22 Jun 2023
For many of us who have still touched analogue photography, processing all that has been involved in the convulsive road to this digital era, exhausting in many respects, has left a somewhat bittersweet taste in our mouths.
Sweet, no doubt, because of all the creative possibilities that technology has brought with it, and bitter, too, because, as the photographer Siqui Sánchez defined five years ago in that legendary piss-up, Apotheosis of Shitdography, when an artisan activity (because that is what we photographers were: artisans of the image) becomes a fast food product, the essence of that artisan act ends up being swallowed up by trivialisation and the absence of that intellectual complexity in the discourse, which is necessary in any creative or artistic process.
Harvey Keitel in one of the iconic scenes of Smoke (Wayne Wang 1995)
- Photography is not dead, it has evolved
- 30 autumns photographing
- Photography used to be no different than it is now
- Development, yes, it has evolved
- The evolution of photography in just over 20 years
- The education of the photographic eye
- Headache for your photography business? Take an Arcadina
Photography is not dead, it has evolved
Photography is not dead, it has evolved, and in what a way, but it must be recognised that since it has become “democratised”, its use in social networks has something of, and I quote Siqui again, “behavioural pathology”.
And now comes the warning for navigators. Photography revealed to me one of the pillars of my beliefs, and that is that objectivity does not exist, although pretending or aspiring to it are very laudable attitudes. I am one of those who believe that the act of photography is a totally subjective act, and the same concept applies to my perception of things, even when they do not pass through a camera. Therefore, what I write here is nothing more than the fruit of my own Instagram filters.
Photography revealed to me one of the pillars of my beliefs, and that is that objectivity does not exist, although pretending or aspiring to it are very laudable attitudes.
30 autumns photographing
In my case, the analogue years and the (exclusively) digital years are now almost on a par, and together they add up to 30 autumns. I am not one of those who miss analogue, at least as far as image production processes are concerned, as it would be absurd to deny all that my conversion to digital has brought me, creatively and, above all, professionally since I first entered the subject in 1998, not only in the field of photography, but also in design (my other passion).
But I recognise, as a good experienced nostalgic, that sometimes, when I close my eyes and mentally transport myself to my first black and white years and relive the sensations of that photographic era, I feel a mood of complacency close to an overdose of Calm, that app that aspires to replace the consumption of valerian.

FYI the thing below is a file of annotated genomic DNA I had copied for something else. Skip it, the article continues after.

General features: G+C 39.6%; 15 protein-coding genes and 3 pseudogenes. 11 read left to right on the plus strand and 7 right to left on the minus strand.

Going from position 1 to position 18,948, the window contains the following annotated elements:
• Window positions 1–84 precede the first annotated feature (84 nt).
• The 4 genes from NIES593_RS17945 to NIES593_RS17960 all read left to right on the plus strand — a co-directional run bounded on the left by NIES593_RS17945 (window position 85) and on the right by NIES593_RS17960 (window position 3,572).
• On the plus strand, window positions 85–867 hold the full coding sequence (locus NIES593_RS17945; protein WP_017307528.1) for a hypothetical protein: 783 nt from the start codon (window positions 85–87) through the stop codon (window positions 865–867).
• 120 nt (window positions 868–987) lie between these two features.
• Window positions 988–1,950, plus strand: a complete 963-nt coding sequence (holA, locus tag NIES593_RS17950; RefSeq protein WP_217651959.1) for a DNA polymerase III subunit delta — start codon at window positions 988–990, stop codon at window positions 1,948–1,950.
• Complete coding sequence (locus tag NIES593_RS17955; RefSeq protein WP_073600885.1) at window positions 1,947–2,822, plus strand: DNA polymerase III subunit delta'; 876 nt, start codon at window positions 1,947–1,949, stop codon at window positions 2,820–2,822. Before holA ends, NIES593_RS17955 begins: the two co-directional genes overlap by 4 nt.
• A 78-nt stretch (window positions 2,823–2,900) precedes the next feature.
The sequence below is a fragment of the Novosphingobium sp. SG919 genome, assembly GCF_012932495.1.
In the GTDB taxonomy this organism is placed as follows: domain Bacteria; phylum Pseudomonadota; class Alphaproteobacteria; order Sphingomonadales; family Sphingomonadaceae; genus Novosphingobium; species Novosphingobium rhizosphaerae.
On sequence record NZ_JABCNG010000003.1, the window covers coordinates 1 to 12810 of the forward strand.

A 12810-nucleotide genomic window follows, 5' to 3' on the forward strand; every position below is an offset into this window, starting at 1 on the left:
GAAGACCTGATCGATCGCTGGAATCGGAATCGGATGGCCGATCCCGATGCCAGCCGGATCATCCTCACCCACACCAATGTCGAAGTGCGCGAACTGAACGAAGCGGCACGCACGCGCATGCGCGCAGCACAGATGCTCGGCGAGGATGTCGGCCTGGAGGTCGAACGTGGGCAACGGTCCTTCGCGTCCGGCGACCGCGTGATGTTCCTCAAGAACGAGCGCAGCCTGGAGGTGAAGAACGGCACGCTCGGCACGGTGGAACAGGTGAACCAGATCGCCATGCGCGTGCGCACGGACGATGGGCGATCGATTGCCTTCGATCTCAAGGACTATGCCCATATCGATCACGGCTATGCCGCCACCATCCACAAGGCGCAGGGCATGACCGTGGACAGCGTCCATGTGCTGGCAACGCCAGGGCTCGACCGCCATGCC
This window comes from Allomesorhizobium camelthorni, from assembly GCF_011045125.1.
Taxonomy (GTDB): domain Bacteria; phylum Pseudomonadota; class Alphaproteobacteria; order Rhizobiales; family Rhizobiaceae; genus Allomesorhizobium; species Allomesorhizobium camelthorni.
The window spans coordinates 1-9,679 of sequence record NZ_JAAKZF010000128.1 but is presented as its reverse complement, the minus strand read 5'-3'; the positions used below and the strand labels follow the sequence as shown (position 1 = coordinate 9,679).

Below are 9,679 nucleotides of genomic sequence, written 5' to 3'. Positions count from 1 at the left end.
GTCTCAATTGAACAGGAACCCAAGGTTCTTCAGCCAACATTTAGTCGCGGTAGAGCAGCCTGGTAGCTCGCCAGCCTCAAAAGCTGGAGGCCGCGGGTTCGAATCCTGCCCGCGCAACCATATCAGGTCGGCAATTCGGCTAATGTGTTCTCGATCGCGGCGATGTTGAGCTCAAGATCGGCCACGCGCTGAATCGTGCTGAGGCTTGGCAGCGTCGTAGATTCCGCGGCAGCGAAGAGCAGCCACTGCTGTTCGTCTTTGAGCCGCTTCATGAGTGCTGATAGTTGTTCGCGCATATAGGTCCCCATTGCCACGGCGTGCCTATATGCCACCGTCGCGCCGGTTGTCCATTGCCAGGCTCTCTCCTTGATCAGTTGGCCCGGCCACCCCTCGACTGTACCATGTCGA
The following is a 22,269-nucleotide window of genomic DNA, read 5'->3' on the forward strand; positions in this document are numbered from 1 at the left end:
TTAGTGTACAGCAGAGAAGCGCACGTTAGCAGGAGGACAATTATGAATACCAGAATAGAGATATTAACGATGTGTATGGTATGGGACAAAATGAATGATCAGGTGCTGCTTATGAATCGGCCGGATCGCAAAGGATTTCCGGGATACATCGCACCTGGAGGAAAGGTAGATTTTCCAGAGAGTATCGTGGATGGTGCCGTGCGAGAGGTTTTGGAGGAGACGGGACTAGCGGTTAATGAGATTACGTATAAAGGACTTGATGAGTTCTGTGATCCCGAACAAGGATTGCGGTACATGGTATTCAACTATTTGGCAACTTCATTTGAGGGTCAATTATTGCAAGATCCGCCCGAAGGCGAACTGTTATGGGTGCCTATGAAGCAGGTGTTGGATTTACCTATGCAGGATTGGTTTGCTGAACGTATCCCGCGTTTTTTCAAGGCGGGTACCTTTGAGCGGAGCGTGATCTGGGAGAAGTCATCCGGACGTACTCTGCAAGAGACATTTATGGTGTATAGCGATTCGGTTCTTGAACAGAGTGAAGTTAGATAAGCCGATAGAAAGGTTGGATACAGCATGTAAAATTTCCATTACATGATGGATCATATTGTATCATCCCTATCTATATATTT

I suppose that, although I don’t miss the technical processes, I do miss the essence of the photographic act at the time, that of the observer carrying a camera and capturing interested fragments of what he sees, with which to create a visual discourse that, in many ways, in my case, was closer to the “inner world” than to any interest in showing the outside world from a realistic point of view.
Selfie among the stars (fragment). © Bernat Gutiérrez 2018
Because, dear millenials. There was a time not so long ago, in a galaxy not so far away, when megapixels didn’t exist in our lives, and Photoshop (this one did exist, I’m not that old either) was something that four luminaries handled and sounded like the onomatopoeia of a belly flopping in a pool full of water.
Photography used to be no different than it is now
Photography wasn’t very different from what it is now, it was just that, back then, instead of capturing the image through sensors, we did it with rolls of photosensitive film. No LCD screens or silent mirrorless cameras; seeing the photo instantly was good science fiction (except for the Polaroid guys). And I swear I have even woken my father from his nap, in heart attack mode, with the click-clack of a medium format camera.
Because, dear millenials, there was a time not so long ago, in a galaxy not so far away, when megapixels didn’t exist in our lives, and Photoshop (it did exist, I’m not that old either) was something that four luminaries handled and sounded like the onomatopoeia of a belly flopping in a pool full of water.
Development, yes, it has evolved
Developing, now that’s evolved (holy cow!). Back then, the process of obtaining an image after it had been captured in camera was something, to say the least, rather damp and halfway between absolute darkness and the red light of a whorehouse in the cinematographic imagination.